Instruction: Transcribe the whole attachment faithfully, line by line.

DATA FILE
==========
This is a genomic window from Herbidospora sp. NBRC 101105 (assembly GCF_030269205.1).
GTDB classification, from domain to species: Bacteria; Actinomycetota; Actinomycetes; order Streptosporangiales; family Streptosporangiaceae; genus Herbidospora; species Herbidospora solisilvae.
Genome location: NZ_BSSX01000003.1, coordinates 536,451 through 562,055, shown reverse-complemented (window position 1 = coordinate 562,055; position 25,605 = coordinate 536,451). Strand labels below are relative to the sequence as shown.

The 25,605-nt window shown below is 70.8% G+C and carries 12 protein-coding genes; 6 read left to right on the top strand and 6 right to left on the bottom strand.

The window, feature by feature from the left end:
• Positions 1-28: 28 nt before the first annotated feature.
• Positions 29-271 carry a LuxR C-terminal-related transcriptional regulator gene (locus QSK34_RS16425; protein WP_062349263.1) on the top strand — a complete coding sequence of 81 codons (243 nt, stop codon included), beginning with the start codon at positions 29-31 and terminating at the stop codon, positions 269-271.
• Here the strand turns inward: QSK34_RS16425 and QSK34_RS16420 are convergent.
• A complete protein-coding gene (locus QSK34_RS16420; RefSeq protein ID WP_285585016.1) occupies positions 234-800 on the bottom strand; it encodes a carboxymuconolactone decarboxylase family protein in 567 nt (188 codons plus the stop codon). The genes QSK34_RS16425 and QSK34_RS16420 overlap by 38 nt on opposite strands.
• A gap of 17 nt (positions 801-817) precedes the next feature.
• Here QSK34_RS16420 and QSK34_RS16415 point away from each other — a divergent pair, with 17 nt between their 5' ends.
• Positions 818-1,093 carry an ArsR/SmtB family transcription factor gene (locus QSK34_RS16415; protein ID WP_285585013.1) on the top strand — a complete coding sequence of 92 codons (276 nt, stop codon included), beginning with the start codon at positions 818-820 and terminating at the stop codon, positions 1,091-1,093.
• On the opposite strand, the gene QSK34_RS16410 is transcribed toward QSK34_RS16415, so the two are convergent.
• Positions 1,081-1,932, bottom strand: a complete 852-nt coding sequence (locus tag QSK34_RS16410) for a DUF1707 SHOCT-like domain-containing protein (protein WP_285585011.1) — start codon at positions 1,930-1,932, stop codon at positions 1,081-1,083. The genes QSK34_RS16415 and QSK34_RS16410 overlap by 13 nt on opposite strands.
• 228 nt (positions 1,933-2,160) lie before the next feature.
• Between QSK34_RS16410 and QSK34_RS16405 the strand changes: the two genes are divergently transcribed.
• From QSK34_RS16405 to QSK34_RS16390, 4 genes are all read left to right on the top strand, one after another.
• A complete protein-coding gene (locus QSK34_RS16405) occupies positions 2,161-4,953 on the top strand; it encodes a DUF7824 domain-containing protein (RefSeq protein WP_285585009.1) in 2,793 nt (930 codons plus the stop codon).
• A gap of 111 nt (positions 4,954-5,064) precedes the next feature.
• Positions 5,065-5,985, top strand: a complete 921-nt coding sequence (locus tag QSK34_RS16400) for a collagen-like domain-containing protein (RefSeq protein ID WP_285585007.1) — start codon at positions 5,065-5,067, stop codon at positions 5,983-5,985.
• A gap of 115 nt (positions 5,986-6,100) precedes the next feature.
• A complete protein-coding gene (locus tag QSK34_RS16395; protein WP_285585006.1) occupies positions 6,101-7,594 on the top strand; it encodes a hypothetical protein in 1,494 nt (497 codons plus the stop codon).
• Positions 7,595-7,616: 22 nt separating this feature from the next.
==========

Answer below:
This is a genomic window from Herbidospora sp. NBRC 101105 (assembly GCF_030269205.1).
GTDB classification, from domain to species: Bacteria; Actinomycetota; Actinomycetes; order Streptosporangiales; family Streptosporangiaceae; genus Herbidospora; species Herbidospora solisilvae.
Genome location: NZ_BSSX01000003.1, coordinates 536,451 through 562,055, shown reverse-complemented (window position 1 = coordinate 562,055; position 25,605 = coordinate 536,451). Strand labels below are relative to the sequence as shown.

The 25,605-nt window shown below is 70.8% G+C and carries 12 protein-coding genes; 6 read left to right on the top strand and 6 right to left on the bottom strand.

The window, feature by feature from the left end:
• Positions 1-28: 28 nt before the first annotated feature.
• Positions 29-271 carry a LuxR C-terminal-related transcriptional regulator gene (locus QSK34_RS16425; protein WP_062349263.1) on the top strand — a complete coding sequence of 81 codons (243 nt, stop codon included), beginning with the start codon at positions 29-31 and terminating at the stop codon, positions 269-271.
• Here the strand turns inward: QSK34_RS16425 and QSK34_RS16420 are convergent.
• A complete protein-coding gene (locus QSK34_RS16420; RefSeq protein ID WP_285585016.1) occupies positions 234-800 on the bottom strand; it encodes a carboxymuconolactone decarboxylase family protein in 567 nt (188 codons plus the stop codon). The genes QSK34_RS16425 and QSK34_RS16420 overlap by 38 nt on opposite strands.
• A gap of 17 nt (positions 801-817) precedes the next feature.
• Here QSK34_RS16420 and QSK34_RS16415 point away from each other — a divergent pair, with 17 nt between their 5' ends.
• Positions 818-1,093 carry an ArsR/SmtB family transcription factor gene (locus QSK34_RS16415; protein ID WP_285585013.1) on the top strand — a complete coding sequence of 92 codons (276 nt, stop codon included), beginning with the start codon at positions 818-820 and terminating at the stop codon, positions 1,091-1,093.
• On the opposite strand, the gene QSK34_RS16410 is transcribed toward QSK34_RS16415, so the two are convergent.
• Positions 1,081-1,932, bottom strand: a complete 852-nt coding sequence (locus tag QSK34_RS16410) for a DUF1707 SHOCT-like domain-containing protein (protein WP_285585011.1) — start codon at positions 1,930-1,932, stop codon at positions 1,081-1,083. The genes QSK34_RS16415 and QSK34_RS16410 overlap by 13 nt on opposite strands.
• 228 nt (positions 1,933-2,160) lie before the next feature.
• Between QSK34_RS16410 and QSK34_RS16405 the strand changes: the two genes are divergently transcribed.
• From QSK34_RS16405 to QSK34_RS16390, 4 genes are all read left to right on the top strand, one after another.
• A complete protein-coding gene (locus QSK34_RS16405) occupies positions 2,161-4,953 on the top strand; it encodes a DUF7824 domain-containing protein (RefSeq protein WP_285585009.1) in 2,793 nt (930 codons plus the stop codon).
• A gap of 111 nt (positions 4,954-5,064) precedes the next feature.
• Positions 5,065-5,985, top strand: a complete 921-nt coding sequence (locus tag QSK34_RS16400) for a collagen-like domain-containing protein (RefSeq protein ID WP_285585007.1) — start codon at positions 5,065-5,067, stop codon at positions 5,983-5,985.
• A gap of 115 nt (positions 5,986-6,100) precedes the next feature.
• A complete protein-coding gene (locus tag QSK34_RS16395; protein WP_285585006.1) occupies positions 6,101-7,594 on the top strand; it encodes a hypothetical protein in 1,494 nt (497 codons plus the stop codon).
• Positions 7,595-7,616: 22 nt separating this feature from the next.